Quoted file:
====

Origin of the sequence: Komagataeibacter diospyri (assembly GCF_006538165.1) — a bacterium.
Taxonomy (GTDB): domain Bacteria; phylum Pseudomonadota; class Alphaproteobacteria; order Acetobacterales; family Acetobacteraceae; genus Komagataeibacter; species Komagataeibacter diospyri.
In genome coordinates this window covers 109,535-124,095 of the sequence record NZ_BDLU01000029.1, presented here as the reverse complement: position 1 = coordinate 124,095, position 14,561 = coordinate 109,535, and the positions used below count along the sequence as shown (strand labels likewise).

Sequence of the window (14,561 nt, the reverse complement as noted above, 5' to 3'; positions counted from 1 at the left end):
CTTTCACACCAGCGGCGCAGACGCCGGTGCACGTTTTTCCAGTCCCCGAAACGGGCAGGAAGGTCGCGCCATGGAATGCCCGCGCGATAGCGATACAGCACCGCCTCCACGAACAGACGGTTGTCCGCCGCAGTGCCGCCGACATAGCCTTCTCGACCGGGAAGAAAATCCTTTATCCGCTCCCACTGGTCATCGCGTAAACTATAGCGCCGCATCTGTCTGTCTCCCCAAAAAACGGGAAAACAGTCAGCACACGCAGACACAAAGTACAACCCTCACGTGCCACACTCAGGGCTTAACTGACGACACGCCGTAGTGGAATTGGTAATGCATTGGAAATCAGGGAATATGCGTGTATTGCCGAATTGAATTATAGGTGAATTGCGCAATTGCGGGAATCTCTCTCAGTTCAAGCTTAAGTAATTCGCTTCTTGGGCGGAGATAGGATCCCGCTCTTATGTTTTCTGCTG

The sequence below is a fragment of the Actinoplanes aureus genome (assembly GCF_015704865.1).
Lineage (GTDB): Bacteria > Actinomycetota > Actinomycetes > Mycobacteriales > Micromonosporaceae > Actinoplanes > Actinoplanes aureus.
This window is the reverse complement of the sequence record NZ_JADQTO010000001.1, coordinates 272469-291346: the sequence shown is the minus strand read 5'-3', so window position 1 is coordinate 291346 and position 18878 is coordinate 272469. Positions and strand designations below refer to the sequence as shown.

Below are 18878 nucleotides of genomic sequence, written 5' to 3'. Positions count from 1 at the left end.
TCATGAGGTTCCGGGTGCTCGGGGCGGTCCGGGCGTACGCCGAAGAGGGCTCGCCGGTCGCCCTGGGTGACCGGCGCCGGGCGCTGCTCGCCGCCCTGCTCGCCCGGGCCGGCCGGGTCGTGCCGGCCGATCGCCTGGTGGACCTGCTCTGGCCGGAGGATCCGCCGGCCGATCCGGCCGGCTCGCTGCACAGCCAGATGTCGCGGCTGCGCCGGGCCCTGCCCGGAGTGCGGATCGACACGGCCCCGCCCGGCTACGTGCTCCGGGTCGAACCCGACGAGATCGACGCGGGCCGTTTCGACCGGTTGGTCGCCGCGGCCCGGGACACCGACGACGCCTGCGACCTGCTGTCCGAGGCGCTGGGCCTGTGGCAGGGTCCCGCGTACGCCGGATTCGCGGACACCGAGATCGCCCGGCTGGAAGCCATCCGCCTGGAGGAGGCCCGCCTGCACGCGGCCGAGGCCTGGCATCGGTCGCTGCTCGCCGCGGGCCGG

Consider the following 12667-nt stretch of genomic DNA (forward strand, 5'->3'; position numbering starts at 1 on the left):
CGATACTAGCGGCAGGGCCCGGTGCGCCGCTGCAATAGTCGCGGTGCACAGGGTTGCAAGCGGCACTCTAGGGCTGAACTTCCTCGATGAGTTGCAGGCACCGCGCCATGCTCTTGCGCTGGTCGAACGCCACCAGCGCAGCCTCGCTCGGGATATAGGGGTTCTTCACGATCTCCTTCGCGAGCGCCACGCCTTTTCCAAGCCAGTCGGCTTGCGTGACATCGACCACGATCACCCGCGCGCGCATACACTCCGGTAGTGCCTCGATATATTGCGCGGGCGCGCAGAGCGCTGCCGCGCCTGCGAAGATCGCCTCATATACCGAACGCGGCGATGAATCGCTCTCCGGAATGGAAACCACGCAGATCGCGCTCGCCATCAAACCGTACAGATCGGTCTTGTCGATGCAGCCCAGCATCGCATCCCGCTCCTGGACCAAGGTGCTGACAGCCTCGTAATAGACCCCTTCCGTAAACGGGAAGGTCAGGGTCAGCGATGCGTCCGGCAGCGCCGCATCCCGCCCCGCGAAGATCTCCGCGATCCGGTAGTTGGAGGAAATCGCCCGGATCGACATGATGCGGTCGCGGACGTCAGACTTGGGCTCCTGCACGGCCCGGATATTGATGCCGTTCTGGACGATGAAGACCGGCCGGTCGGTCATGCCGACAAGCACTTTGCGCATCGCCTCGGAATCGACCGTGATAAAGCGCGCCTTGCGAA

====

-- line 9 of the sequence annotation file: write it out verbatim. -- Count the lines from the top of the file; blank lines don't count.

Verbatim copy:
Below are 18878 nucleotides of genomic sequence, written 5' to 3'. Positions count from 1 at the left end.